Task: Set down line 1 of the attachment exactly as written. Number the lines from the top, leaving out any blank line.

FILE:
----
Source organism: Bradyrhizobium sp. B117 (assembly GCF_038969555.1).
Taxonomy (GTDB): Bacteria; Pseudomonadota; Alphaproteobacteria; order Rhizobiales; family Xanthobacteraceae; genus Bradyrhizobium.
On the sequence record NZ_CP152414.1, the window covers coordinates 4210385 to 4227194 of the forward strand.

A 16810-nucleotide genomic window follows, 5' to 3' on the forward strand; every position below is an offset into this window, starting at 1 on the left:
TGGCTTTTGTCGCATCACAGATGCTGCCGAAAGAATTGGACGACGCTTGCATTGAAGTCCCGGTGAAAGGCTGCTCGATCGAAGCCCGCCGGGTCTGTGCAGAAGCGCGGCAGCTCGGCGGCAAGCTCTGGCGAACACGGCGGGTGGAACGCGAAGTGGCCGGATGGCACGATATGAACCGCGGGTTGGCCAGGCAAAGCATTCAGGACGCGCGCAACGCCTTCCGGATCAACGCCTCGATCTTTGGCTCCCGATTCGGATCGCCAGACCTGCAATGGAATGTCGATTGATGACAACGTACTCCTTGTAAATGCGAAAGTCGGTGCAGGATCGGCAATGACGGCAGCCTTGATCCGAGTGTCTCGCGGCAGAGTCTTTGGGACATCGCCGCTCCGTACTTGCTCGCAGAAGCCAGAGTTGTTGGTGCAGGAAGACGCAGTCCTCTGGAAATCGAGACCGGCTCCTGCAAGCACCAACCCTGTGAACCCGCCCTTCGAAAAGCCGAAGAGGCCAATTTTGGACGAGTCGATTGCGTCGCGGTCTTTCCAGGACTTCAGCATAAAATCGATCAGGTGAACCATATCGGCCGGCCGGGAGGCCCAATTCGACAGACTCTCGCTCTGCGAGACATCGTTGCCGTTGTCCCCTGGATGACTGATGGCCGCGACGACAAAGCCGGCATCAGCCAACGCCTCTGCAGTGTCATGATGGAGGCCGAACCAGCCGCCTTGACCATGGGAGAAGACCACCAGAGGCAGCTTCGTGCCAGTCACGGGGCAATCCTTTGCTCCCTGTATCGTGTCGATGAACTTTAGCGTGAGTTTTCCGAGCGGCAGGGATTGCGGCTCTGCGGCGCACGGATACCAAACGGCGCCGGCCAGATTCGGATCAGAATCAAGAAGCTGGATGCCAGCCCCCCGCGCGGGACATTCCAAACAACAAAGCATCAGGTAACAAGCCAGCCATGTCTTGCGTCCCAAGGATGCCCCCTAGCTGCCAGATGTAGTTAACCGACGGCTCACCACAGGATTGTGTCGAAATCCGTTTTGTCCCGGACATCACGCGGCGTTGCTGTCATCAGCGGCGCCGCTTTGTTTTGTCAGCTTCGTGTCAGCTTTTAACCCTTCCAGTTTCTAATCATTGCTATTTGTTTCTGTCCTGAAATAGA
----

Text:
Source organism: Bradyrhizobium sp. B117 (assembly GCF_038969555.1).